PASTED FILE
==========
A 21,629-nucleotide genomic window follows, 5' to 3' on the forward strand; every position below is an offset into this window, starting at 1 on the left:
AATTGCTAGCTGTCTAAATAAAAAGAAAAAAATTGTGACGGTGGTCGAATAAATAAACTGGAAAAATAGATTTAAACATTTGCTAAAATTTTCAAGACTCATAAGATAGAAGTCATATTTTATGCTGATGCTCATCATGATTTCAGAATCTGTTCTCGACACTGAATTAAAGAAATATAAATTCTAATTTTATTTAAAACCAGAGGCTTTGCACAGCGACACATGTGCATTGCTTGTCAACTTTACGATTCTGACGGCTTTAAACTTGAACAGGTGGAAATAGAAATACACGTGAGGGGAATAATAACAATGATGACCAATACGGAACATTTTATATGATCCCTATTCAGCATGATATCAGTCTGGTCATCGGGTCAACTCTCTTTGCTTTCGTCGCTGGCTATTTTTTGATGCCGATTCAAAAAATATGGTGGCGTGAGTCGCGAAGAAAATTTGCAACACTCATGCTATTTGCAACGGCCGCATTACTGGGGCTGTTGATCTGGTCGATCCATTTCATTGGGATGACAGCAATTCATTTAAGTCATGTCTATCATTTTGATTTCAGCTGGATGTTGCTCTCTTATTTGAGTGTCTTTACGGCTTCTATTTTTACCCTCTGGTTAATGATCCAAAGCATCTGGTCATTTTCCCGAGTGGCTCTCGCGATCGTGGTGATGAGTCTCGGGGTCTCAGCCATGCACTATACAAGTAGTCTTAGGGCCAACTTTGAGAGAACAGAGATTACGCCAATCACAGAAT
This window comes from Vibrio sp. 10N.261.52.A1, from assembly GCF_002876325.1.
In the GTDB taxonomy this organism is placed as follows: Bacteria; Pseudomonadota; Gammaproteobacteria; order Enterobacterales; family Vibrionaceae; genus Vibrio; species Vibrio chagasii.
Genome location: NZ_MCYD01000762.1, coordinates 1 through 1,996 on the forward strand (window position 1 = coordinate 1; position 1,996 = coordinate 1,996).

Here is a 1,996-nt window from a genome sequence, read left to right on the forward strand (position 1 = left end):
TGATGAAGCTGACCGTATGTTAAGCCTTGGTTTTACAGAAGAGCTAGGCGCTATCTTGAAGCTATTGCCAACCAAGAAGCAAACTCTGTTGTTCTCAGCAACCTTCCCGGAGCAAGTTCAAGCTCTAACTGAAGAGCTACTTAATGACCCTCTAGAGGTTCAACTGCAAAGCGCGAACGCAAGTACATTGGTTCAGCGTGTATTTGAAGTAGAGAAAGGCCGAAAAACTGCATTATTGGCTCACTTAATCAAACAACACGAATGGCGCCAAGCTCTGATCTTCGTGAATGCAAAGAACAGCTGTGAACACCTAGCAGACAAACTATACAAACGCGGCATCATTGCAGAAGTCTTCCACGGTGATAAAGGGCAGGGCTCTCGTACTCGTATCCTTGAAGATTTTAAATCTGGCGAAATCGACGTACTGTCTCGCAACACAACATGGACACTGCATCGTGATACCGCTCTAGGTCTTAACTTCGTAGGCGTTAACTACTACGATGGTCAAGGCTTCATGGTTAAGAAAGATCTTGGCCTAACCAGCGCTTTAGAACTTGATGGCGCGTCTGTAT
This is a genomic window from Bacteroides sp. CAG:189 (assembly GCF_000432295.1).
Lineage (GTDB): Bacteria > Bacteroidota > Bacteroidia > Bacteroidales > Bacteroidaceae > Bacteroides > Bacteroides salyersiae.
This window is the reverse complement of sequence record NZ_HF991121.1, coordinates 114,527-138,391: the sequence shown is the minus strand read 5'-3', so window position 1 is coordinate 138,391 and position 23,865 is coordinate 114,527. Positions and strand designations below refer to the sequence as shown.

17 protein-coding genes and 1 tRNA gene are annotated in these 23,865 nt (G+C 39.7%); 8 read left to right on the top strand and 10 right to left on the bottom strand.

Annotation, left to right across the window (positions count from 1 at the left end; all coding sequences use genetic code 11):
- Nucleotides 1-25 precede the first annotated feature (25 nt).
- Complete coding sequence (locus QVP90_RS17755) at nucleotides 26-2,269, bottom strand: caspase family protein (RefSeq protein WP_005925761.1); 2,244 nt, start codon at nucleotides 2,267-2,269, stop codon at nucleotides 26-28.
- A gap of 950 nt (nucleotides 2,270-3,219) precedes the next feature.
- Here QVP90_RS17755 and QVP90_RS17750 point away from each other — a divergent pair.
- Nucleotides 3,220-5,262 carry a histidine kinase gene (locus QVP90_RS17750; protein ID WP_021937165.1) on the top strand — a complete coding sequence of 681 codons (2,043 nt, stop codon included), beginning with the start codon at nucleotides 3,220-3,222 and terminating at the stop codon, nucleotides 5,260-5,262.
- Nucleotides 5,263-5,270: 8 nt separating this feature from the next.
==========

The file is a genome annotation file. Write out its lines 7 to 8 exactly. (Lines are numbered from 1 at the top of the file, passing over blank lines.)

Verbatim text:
TGATGAAGCTGACCGTATGTTAAGCCTTGGTTTTACAGAAGAGCTAGGCGCTATCTTGAAGCTATTGCCAACCAAGAAGCAAACTCTGTTGTTCTCAGCAACCTTCCCGGAGCAAGTTCAAGCTCTAACTGAAGAGCTACTTAATGACCCTCTAGAGGTTCAACTGCAAAGCGCGAACGCAAGTACATTGGTTCAGCGTGTATTTGAAGTAGAGAAAGGCCGAAAAACTGCATTATTGGCTCACTTAATCAAACAACACGAATGGCGCCAAGCTCTGATCTTCGTGAATGCAAAGAACAGCTGTGAACACCTAGCAGACAAACTATACAAACGCGGCATCATTGCAGAAGTCTTCCACGGTGATAAAGGGCAGGGCTCTCGTACTCGTATCCTTGAAGATTTTAAATCTGGCGAAATCGACGTACTGTCTCGCAACACAACATGGACACTGCATCGTGATACCGCTCTAGGTCTTAACTTCGTAGGCGTTAACTACTACGATGGTCAAGGCTTCATGGTTAAGAAAGATCTTGGCCTAACCAGCGCTTTAGAACTTGATGGCGCGTCTGTAT
This is a genomic window from Bacteroides sp. CAG:189 (assembly GCF_000432295.1).